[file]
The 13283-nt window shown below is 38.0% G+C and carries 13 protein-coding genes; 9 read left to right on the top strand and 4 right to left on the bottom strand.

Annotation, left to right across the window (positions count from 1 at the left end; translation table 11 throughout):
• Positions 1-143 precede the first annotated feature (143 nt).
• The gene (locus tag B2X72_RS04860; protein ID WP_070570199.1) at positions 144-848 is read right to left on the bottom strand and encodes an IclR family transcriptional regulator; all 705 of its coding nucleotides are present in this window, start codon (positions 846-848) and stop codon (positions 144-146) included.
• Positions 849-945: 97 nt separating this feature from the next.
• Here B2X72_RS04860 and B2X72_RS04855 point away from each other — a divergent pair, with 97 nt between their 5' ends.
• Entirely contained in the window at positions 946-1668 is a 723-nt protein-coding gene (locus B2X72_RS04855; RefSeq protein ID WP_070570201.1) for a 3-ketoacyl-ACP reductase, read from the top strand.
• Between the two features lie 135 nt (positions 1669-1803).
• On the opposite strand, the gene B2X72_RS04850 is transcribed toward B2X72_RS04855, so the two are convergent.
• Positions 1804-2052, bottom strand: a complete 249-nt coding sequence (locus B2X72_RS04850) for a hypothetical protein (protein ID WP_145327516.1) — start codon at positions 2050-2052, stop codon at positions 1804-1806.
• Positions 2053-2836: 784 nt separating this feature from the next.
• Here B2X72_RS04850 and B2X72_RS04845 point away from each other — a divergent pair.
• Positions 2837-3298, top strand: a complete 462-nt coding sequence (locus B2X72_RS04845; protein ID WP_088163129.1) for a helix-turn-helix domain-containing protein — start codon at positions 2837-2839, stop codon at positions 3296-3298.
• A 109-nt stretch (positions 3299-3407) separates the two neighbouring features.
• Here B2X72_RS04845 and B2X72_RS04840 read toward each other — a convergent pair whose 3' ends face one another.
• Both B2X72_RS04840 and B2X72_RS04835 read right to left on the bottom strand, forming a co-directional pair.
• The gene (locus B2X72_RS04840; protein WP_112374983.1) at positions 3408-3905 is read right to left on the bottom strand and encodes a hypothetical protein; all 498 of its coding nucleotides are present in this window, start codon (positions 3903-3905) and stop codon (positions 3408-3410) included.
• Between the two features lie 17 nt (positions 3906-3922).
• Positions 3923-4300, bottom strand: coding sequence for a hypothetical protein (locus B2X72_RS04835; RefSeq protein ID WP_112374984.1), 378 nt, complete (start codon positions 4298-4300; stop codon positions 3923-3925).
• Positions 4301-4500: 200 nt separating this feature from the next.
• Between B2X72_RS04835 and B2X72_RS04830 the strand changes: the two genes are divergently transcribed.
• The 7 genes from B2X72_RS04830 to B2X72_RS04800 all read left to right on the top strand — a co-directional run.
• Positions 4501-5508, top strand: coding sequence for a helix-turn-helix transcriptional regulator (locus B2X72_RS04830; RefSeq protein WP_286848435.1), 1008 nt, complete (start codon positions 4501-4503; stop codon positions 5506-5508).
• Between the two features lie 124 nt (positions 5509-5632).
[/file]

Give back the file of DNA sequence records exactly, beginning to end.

The 13283-nt window shown below is 38.0% G+C and carries 13 protein-coding genes; 9 read left to right on the top strand and 4 right to left on the bottom strand.

Annotation, left to right across the window (positions count from 1 at the left end; translation table 11 throughout):
• Positions 1-143 precede the first annotated feature (143 nt).
• The gene (locus tag B2X72_RS04860; protein ID WP_070570199.1) at positions 144-848 is read right to left on the bottom strand and encodes an IclR family transcriptional regulator; all 705 of its coding nucleotides are present in this window, start codon (positions 846-848) and stop codon (positions 144-146) included.
• Positions 849-945: 97 nt separating this feature from the next.
• Here B2X72_RS04860 and B2X72_RS04855 point away from each other — a divergent pair, with 97 nt between their 5' ends.
• Entirely contained in the window at positions 946-1668 is a 723-nt protein-coding gene (locus B2X72_RS04855; RefSeq protein ID WP_070570201.1) for a 3-ketoacyl-ACP reductase, read from the top strand.
• Between the two features lie 135 nt (positions 1669-1803).
• On the opposite strand, the gene B2X72_RS04850 is transcribed toward B2X72_RS04855, so the two are convergent.
• Positions 1804-2052, bottom strand: a complete 249-nt coding sequence (locus B2X72_RS04850) for a hypothetical protein (protein ID WP_145327516.1) — start codon at positions 2050-2052, stop codon at positions 1804-1806.
• Positions 2053-2836: 784 nt separating this feature from the next.
• Here B2X72_RS04850 and B2X72_RS04845 point away from each other — a divergent pair.
• Positions 2837-3298, top strand: a complete 462-nt coding sequence (locus B2X72_RS04845; protein ID WP_088163129.1) for a helix-turn-helix domain-containing protein — start codon at positions 2837-2839, stop codon at positions 3296-3298.
• A 109-nt stretch (positions 3299-3407) separates the two neighbouring features.
• Here B2X72_RS04845 and B2X72_RS04840 read toward each other — a convergent pair whose 3' ends face one another.
• Both B2X72_RS04840 and B2X72_RS04835 read right to left on the bottom strand, forming a co-directional pair.
• The gene (locus B2X72_RS04840; protein WP_112374983.1) at positions 3408-3905 is read right to left on the bottom strand and encodes a hypothetical protein; all 498 of its coding nucleotides are present in this window, start codon (positions 3903-3905) and stop codon (positions 3408-3410) included.
• Between the two features lie 17 nt (positions 3906-3922).
• Positions 3923-4300, bottom strand: coding sequence for a hypothetical protein (locus B2X72_RS04835; RefSeq protein ID WP_112374984.1), 378 nt, complete (start codon positions 4298-4300; stop codon positions 3923-3925).
• Positions 4301-4500: 200 nt separating this feature from the next.
• Between B2X72_RS04835 and B2X72_RS04830 the strand changes: the two genes are divergently transcribed.
• The 7 genes from B2X72_RS04830 to B2X72_RS04800 all read left to right on the top strand — a co-directional run.
• Positions 4501-5508, top strand: coding sequence for a helix-turn-helix transcriptional regulator (locus B2X72_RS04830; RefSeq protein WP_286848435.1), 1008 nt, complete (start codon positions 4501-4503; stop codon positions 5506-5508).
• Between the two features lie 124 nt (positions 5509-5632).